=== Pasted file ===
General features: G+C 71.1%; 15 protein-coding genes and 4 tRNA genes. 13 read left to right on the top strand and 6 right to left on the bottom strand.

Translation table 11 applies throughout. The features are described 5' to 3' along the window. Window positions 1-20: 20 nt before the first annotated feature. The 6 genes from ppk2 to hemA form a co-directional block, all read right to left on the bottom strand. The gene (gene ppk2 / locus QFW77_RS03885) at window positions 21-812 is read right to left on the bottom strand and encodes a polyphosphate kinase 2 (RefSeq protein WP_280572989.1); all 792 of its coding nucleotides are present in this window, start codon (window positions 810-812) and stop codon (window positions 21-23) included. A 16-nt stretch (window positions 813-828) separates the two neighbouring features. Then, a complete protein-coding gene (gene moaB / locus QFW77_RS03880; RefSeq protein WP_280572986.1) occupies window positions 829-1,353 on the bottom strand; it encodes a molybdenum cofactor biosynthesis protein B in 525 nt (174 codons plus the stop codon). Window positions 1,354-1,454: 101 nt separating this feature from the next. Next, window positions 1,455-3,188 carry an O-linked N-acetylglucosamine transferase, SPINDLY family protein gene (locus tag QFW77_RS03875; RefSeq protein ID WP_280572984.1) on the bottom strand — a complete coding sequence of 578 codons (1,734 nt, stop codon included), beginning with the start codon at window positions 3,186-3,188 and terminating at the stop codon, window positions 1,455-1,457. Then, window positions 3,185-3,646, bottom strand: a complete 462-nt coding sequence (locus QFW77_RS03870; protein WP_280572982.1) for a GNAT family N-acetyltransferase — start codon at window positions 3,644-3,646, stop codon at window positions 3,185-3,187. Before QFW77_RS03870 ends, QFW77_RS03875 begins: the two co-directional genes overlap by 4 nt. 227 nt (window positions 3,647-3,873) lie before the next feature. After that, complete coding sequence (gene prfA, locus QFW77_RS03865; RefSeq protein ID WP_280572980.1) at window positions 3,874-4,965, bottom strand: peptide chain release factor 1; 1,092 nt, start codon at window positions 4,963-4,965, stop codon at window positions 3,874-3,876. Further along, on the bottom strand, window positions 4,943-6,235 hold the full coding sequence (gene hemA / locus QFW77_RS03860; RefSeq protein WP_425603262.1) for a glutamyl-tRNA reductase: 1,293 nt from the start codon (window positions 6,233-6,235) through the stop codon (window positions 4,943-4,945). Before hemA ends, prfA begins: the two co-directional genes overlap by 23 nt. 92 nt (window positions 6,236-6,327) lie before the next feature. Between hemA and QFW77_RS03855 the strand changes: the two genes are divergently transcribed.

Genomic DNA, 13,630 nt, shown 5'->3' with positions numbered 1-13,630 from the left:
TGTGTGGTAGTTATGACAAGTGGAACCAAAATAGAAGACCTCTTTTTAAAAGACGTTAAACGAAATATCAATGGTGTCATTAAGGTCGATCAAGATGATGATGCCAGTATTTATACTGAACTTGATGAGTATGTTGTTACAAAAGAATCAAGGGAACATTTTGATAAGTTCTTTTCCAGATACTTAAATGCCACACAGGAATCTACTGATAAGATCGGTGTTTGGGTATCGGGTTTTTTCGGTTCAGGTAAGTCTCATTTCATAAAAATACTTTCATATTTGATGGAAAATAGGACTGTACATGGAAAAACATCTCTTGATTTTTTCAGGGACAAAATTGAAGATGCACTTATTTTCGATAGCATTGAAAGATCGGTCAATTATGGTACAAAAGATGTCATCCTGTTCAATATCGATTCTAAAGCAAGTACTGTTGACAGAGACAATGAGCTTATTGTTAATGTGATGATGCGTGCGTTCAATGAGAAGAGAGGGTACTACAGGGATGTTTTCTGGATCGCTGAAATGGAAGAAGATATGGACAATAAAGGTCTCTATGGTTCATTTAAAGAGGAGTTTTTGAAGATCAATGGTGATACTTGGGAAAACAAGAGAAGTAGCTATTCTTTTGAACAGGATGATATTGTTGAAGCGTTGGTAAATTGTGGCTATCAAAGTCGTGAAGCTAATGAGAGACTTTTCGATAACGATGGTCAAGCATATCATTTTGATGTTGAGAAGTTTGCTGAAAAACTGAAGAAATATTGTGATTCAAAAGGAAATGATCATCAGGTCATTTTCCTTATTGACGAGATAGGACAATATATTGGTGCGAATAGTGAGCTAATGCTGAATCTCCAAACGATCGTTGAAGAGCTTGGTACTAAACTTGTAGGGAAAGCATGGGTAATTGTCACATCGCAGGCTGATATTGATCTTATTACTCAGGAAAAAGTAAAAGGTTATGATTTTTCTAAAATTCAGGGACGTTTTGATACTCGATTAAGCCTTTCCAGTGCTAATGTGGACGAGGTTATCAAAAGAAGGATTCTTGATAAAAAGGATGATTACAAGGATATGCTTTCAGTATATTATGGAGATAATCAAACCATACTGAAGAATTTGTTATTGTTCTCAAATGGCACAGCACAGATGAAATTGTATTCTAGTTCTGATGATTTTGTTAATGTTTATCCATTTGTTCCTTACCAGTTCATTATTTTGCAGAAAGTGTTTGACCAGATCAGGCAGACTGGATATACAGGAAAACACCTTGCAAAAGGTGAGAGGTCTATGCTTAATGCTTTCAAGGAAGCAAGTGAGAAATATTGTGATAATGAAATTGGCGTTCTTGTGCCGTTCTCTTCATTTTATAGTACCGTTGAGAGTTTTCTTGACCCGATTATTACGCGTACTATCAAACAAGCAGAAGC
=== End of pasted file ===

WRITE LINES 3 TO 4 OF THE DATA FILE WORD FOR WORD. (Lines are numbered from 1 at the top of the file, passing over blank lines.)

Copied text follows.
Genomic DNA, 13,630 nt, shown 5'->3' with positions numbered 1-13,630 from the left:
TGTGTGGTAGTTATGACAAGTGGAACCAAAATAGAAGACCTCTTTTTAAAAGACGTTAAACGAAATATCAATGGTGTCATTAAGGTCGATCAAGATGATGATGCCAGTATTTATACTGAACTTGATGAGTATGTTGTTACAAAAGAATCAAGGGAACATTTTGATAAGTTCTTTTCCAGATACTTAAATGCCACACAGGAATCTACTGATAAGATCGGTGTTTGGGTATCGGGTTTTTTCGGTTCAGGTAAGTCTCATTTCATAAAAATACTTTCATATTTGATGGAAAATAGGACTGTACATGGAAAAACATCTCTTGATTTTTTCAGGGACAAAATTGAAGATGCACTTATTTTCGATAGCATTGAAAGATCGGTCAATTATGGTACAAAAGATGTCATCCTGTTCAATATCGATTCTAAAGCAAGTACTGTTGACAGAGACAATGAGCTTATTGTTAATGTGATGATGCGTGCGTTCAATGAGAAGAGAGGGTACTACAGGGATGTTTTCTGGATCGCTGAAATGGAAGAAGATATGGACAATAAAGGTCTCTATGGTTCATTTAAAGAGGAGTTTTTGAAGATCAATGGTGATACTTGGGAAAACAAGAGAAGTAGCTATTCTTTTGAACAGGATGATATTGTTGAAGCGTTGGTAAATTGTGGCTATCAAAGTCGTGAAGCTAATGAGAGACTTTTCGATAACGATGGTCAAGCATATCATTTTGATGTTGAGAAGTTTGCTGAAAAACTGAAGAAATATTGTGATTCAAAAGGAAATGATCATCAGGTCATTTTCCTTATTGACGAGATAGGACAATATATTGGTGCGAATAGTGAGCTAATGCTGAATCTCCAAACGATCGTTGAAGAGCTTGGTACTAAACTTGTAGGGAAAGCATGGGTAATTGTCACATCGCAGGCTGATATTGATCTTATTACTCAGGAAAAAGTAAAAGGTTATGATTTTTCTAAAATTCAGGGACGTTTTGATACTCGATTAAGCCTTTCCAGTGCTAATGTGGACGAGGTTATCAAAAGAAGGATTCTTGATAAAAAGGATGATTACAAGGATATGCTTTCAGTATATTATGGAGATAATCAAACCATACTGAAGAATTTGTTATTGTTCTCAAATGGCACAGCACAGATGAAATTGTATTCTAGTTCTGATGATTTTGTTAATGTTTATCCATTTGTTCCTTACCAGTTCATTATTTTGCAGAAAGTGTTTGACCAGATCAGGCAGACTGGATATACAGGAAAACACCTTGCAAAAGGTGAGAGGTCTATGCTTAATGCTTTCAAGGAAGCAAGTGAGAAATATTGTGATAATGAAATTGGCGTTCTTGTGCCGTTCTCTTCATTTTATAGTACCGTTGAGAGTTTTCTTGACCCGATTATTACGCGTACTATCAAACAAGCAGAAGC